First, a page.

2017 has seen young British surfer, Emily Currie storm the ranks of Europe’s elite, upsetting the status quo with her youthful attack in both shortboarding and longboarding events.
With surfing set to make its Olympic debut in Tokyo 2020, Currie wants to use her strong 2017 campaign as a launch pad to maximise her chances for 2020 Olympic GB Surf Team selection.
Currie said: “Being in the Olympics has always been a dream of mine and now that surfing has the opportunity to become part of it, I will do everything I possibly can to be representing my country as part of our first ever Olympic surf team.”
A triumph at the UK’s first wave lagoon Championships, Surf Snowdonia and a third place finish at Thurso Surf Festival in Scotland this past November saw the 20-year-old Olympic hopeful crowned British Women’s No.2 overall in the UK Pro Surf Tour rankings.
A field of 14 surfers tackled four of the UK’s toughest wave spots during the circuit, but consistency and strategy proved Currie’s greatest weapons, fuelling her heats with effective wave selection and skills combinations to maximise her points per heat.
She said: “The UK tour was a steep learning curve for me this year, I was so close to taking the overall title. Everything went right for me at Surf Snowdonia. It’s an interesting wave to surf because all the variable elements of surfing are taken out. The wave is the same size and strength every time and you know which direction it will come from. You just have to keep your head and perform consistently.”
In stark contrast to the automated waves of Surf Snowdonia, strong cross-shore winds and changeable swell conditions plagued the coastlines of the Scottish highlands throughout the Tour finale, the Thurso Surf Festival. A strong points lead at the top of the rankings had the title within Currie’s grasp, but the ocean’s fickle ways saw it between her fingers.
“I wanted to perform better at Thurso and surfed a solid semi-final heat,” said Currie.
“But I didn’t find the waves during the final that would allow me to maximise my scoring potential. Had I found them, I would have taken the overall title. But that is the way it goes sometimes in surfing, it’s the nature of competition. Every element is changeable and knowing how to make the most of the conditions is a constant learning process. I can’t wait for what is to come next!”
Bude’s finest also honed her longboarding skills earlier this year as part of the World Surf League (WSL) European Longboard Tour, nose-riding her way from Gaia, Portugal to Newquay’s Fistral Beach. Currently ranked 3rd in Europe, Currie cemented her highest ever WSL position since joining the Longboard Tour in 2015.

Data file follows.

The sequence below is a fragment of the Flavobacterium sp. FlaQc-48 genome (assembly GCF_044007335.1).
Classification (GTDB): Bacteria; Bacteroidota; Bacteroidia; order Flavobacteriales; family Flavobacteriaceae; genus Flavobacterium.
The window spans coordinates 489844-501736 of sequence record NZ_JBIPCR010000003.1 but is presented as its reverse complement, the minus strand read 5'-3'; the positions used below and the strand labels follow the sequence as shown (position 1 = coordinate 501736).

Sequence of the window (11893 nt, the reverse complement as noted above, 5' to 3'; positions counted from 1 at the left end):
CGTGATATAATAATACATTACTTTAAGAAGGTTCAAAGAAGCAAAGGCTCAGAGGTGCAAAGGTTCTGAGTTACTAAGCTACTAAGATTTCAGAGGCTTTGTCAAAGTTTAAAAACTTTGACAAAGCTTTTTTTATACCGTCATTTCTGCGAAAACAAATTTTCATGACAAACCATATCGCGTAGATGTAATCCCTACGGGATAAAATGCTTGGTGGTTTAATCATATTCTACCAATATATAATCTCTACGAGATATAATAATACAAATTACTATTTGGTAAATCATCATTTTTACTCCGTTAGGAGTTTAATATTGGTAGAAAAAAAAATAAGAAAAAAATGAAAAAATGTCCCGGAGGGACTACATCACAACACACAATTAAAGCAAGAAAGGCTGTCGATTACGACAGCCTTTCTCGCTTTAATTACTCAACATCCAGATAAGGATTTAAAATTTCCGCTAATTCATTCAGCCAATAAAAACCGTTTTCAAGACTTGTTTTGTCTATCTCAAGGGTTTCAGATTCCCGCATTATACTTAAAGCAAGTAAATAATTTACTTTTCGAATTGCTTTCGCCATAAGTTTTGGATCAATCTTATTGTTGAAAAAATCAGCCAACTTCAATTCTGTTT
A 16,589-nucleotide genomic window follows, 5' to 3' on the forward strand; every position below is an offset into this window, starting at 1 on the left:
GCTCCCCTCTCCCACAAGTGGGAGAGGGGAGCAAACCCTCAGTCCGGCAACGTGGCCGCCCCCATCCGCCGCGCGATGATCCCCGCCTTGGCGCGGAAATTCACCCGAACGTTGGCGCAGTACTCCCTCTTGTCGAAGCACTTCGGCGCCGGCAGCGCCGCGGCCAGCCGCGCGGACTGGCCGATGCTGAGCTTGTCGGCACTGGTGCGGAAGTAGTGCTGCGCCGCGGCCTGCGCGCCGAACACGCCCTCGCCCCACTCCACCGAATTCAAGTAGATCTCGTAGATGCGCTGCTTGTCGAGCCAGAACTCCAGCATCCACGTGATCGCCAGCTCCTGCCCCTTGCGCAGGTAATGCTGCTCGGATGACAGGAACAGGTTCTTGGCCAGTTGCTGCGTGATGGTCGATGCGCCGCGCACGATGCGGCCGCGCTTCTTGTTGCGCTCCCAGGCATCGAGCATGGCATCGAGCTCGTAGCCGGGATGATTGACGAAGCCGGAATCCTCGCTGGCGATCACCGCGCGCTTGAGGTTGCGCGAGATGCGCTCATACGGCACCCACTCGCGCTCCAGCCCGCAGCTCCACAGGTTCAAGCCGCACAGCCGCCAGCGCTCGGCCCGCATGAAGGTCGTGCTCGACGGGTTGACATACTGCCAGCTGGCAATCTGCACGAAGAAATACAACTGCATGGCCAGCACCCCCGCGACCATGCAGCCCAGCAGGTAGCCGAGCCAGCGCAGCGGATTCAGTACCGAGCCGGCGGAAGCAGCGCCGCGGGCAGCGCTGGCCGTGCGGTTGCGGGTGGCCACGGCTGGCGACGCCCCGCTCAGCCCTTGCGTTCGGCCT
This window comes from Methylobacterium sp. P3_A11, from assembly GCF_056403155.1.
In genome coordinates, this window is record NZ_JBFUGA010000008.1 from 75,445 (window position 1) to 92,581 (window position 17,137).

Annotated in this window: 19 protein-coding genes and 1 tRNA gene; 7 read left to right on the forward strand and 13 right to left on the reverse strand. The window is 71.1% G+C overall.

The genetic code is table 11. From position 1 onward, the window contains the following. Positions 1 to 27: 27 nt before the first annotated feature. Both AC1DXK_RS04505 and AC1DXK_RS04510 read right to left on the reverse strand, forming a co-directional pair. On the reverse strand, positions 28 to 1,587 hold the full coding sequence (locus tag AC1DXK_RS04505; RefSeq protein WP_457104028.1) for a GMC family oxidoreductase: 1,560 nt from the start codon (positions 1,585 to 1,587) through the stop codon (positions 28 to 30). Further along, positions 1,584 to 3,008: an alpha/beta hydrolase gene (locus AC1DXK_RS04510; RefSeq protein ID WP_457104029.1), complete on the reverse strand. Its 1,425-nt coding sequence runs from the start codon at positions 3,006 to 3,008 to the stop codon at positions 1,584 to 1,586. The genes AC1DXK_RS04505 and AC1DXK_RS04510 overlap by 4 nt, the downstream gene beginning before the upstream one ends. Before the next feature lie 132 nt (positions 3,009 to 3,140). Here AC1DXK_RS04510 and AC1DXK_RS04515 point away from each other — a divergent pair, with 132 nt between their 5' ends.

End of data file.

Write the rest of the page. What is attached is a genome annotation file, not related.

Surfing England and the British Longboarding Union announced earlier this October that Currie would be one of four longboarders chosen to represent England in Wanning, China at the 2018 World Longboard Surfing Championships. The event, which traditionally ran as a discipline of the ISA World Surfing Games made its stand-alone debut in Huanchaco, Peru in 2013.
Emily Currie will join fellow members of the British Longboard Squad, Ben Skinner, Ben Howey and Jen Pendlebury in Hainan Island next January as Team England’s youngest longboard competitor.
Robert Green of the team’s management told Surfing England: “We are proud and excited to be attending the event with such strong surfers, who we hope will challenge for medals in both individual and team placing’s.”
Together they’ll take on the world’s best longboarding teams at the infamous left-hand point break, Riyue Bay and showcase a ‘transgressive’ array of longboarding styles.
11X European Longboard Champion, Ben Skinner coined the term and explained its meaning to Truthfal: “It’s this whole thing with traditional longboarding vs. progressive riding and what we’ve evolved into.
“What we’re doing on longboards now is a mixture of the two, hence the word. We‘re mixing traditional manoeuvres with a modern take, as well as doing the hang tens and nose rides. None of that changes.”
The World Championships in January will see Currie kick-start her 2018 longboard campaign. Emily said: “I’m so excited to be going to China for the first time. I’ve watched the WSL Longboard Championships there every year and it looks like such an amazing wave. I’m honoured to have the opportunity and to represent my country again!
The team are currently fundraising in preparation for the 2018 World Longboard Surfing Championships in China. Robert Green told Truthfal: “At present, the team is self-funded so any help would be greatly appreciated as we prepare to go for gold in Hainan, China!”